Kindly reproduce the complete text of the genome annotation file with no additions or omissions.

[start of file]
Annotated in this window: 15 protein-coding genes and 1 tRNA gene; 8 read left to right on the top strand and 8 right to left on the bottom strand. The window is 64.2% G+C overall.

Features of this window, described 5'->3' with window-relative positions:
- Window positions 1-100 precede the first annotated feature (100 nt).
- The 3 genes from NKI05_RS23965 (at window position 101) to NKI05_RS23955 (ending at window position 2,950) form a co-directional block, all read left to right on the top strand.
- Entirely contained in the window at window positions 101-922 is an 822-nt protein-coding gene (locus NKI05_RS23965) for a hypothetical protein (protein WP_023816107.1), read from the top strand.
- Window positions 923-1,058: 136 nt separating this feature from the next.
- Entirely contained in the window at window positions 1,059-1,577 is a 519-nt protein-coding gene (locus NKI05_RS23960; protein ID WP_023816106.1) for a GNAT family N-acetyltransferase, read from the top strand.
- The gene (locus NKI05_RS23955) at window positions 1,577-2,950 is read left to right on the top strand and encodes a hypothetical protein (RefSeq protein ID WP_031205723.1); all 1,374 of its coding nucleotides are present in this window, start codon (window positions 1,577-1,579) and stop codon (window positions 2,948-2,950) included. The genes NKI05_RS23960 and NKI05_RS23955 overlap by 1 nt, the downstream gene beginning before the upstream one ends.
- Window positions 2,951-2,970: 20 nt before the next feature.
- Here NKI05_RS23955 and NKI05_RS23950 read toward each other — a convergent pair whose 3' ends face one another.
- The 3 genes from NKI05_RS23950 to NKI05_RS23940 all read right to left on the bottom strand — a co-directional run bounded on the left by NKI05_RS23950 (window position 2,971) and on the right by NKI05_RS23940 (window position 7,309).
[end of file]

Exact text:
Annotated in this window: 15 protein-coding genes and 1 tRNA gene; 8 read left to right on the top strand and 8 right to left on the bottom strand. The window is 64.2% G+C overall.

Features of this window, described 5'->3' with window-relative positions:
- Window positions 1-100 precede the first annotated feature (100 nt).
- The 3 genes from NKI05_RS23965 (at window position 101) to NKI05_RS23955 (ending at window position 2,950) form a co-directional block, all read left to right on the top strand.
- Entirely contained in the window at window positions 101-922 is an 822-nt protein-coding gene (locus NKI05_RS23965) for a hypothetical protein (protein WP_023816107.1), read from the top strand.
- Window positions 923-1,058: 136 nt separating this feature from the next.
- Entirely contained in the window at window positions 1,059-1,577 is a 519-nt protein-coding gene (locus NKI05_RS23960; protein ID WP_023816106.1) for a GNAT family N-acetyltransferase, read from the top strand.
- The gene (locus NKI05_RS23955) at window positions 1,577-2,950 is read left to right on the top strand and encodes a hypothetical protein (RefSeq protein ID WP_031205723.1); all 1,374 of its coding nucleotides are present in this window, start codon (window positions 1,577-1,579) and stop codon (window positions 2,948-2,950) included. The genes NKI05_RS23960 and NKI05_RS23955 overlap by 1 nt, the downstream gene beginning before the upstream one ends.
- Window positions 2,951-2,970: 20 nt before the next feature.
- Here NKI05_RS23955 and NKI05_RS23950 read toward each other — a convergent pair whose 3' ends face one another.
- The 3 genes from NKI05_RS23950 to NKI05_RS23940 all read right to left on the bottom strand — a co-directional run bounded on the left by NKI05_RS23950 (window position 2,971) and on the right by NKI05_RS23940 (window position 7,309).